Losing your job can produce anxiety. Losing your job while recovering from a work-related injury is terrifying. Yet, this can -- and frequently does -- happen. How does this affect workers compensation benefits?
In most cases it doesn't. You can continue to receive compensation and medical benefits long after your employment ends. In fact, most employers have a "leave of absence policy" that limits how long any employee can be away from work. Ohio courts have held that -- so long as an employer applies this policy in an even-handed manner -- a leave of absence termination is not considered "retaliatory." Therefore, people who have been disabled for awhile will often experience a job-loss as well. The State of Ohio does not seem willing or able to protect injured workers in this situation.
In other cases a job loss does affect your ability to recover disability compensation. When an injured worker "voluntarily abandons" a job, then he or she is not eligible to recover disability compensation for lost income incurred thereafter. For instance, if an injured worker takes an age based retirement at 65 then he or she would not be eligible to claim disability at the age of 70.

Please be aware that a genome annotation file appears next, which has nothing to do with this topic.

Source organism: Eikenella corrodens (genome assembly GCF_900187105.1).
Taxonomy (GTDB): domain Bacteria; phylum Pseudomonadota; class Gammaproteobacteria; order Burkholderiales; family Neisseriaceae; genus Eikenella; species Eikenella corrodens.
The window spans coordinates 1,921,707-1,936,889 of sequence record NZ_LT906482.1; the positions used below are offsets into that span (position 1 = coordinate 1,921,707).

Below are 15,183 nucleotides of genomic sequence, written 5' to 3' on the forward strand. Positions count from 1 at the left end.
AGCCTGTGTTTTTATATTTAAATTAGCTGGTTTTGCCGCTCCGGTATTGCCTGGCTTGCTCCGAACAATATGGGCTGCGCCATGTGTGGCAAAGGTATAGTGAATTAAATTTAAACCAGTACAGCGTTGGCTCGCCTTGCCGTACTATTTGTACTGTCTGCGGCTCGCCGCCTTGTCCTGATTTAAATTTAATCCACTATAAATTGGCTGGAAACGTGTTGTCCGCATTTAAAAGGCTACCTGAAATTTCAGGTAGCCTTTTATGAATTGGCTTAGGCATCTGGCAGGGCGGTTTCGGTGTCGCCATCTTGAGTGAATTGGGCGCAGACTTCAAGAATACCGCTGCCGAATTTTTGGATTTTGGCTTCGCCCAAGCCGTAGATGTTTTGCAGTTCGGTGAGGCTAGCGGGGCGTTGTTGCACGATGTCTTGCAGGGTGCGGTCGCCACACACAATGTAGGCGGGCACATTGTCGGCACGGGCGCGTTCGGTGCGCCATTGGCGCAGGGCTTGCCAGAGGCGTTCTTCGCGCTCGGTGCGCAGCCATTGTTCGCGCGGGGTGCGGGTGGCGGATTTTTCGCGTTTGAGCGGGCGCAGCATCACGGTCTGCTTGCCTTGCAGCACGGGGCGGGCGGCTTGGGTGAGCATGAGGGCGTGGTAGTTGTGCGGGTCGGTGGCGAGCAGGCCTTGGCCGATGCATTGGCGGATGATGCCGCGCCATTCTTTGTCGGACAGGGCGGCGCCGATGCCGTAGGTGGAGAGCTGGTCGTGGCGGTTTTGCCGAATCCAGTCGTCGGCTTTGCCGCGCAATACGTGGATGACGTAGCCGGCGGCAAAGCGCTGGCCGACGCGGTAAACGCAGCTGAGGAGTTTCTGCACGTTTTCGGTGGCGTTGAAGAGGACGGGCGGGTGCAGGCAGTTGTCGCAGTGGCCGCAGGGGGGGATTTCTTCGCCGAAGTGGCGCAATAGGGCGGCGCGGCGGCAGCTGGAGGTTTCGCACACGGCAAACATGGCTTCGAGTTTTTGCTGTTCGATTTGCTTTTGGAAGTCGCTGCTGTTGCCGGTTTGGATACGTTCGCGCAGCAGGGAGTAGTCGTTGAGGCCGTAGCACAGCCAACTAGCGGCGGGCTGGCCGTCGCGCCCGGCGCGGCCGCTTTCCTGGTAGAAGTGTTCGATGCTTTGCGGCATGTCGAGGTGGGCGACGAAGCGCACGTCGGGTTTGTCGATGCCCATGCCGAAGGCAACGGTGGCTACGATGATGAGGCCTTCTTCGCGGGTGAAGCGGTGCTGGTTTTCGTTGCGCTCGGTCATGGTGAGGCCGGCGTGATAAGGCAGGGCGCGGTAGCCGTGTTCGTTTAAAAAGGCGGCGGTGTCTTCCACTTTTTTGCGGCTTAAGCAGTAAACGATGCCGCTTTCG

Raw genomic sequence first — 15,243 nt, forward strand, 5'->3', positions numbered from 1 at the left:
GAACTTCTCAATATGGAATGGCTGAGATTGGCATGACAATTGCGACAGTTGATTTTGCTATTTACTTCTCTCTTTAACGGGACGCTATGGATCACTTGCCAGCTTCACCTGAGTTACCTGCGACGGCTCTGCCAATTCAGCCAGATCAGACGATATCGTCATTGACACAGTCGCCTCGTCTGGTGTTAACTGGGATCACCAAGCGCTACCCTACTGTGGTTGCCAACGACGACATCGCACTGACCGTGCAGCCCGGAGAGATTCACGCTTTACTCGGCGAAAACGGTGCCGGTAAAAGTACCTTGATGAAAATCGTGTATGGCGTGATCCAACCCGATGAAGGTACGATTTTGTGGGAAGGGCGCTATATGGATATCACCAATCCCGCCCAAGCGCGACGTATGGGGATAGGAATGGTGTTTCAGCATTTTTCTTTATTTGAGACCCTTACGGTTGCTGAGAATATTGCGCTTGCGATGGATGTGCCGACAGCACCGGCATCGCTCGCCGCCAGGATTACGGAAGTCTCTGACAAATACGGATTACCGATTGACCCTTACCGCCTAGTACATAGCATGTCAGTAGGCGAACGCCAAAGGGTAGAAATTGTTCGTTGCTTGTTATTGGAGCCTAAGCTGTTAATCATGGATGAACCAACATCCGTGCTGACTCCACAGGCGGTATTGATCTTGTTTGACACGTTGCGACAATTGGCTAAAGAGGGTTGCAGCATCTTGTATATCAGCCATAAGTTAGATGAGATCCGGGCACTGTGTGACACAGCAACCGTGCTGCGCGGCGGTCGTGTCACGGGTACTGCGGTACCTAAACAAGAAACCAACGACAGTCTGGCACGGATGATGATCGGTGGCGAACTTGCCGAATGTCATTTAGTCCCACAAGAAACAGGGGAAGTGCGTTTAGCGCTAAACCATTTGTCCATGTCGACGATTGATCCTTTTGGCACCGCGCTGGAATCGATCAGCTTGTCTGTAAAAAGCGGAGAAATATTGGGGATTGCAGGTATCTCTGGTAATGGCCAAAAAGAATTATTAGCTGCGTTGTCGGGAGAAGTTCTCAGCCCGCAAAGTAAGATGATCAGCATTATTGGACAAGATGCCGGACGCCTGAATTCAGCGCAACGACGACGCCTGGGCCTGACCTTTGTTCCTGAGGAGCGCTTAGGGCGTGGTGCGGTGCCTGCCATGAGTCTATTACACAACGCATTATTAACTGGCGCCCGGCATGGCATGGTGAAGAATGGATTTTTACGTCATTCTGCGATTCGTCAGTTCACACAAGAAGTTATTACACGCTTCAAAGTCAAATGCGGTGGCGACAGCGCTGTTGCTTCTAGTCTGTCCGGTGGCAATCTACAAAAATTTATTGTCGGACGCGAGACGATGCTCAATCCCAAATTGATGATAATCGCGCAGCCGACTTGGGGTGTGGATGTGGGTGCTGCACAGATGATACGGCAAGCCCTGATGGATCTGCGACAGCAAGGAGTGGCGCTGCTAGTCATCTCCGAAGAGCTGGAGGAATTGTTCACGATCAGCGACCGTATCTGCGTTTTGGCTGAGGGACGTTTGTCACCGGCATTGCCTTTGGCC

Unfortunately, this concept has been expanded by the Ohio Supreme Court. Ohio courts have held that an employee who knowingly engages in conduct that will lead to termination has -- in effect -- "voluntarily abandoned" his or her employment. This may make sense in some cases. For instance, if I steal from my employer, then I can not (and should not) claim to be disabled after I am fired.
In my experience this creates a witch hunt. What do I mean? Some employers will find reasons to terminate injured workers to limit comp liability. Did you know that you can be fired for providing false information on your job application -- even years later? An minor disagreement among co-workers is suddenly labeled "verbal insubordination" leading to termination. Moments of tardiness can end lengthy careers.
Ohio law provides some limited protection. The best advice if you find yourself out of work following an on-the-job injury: get legal help.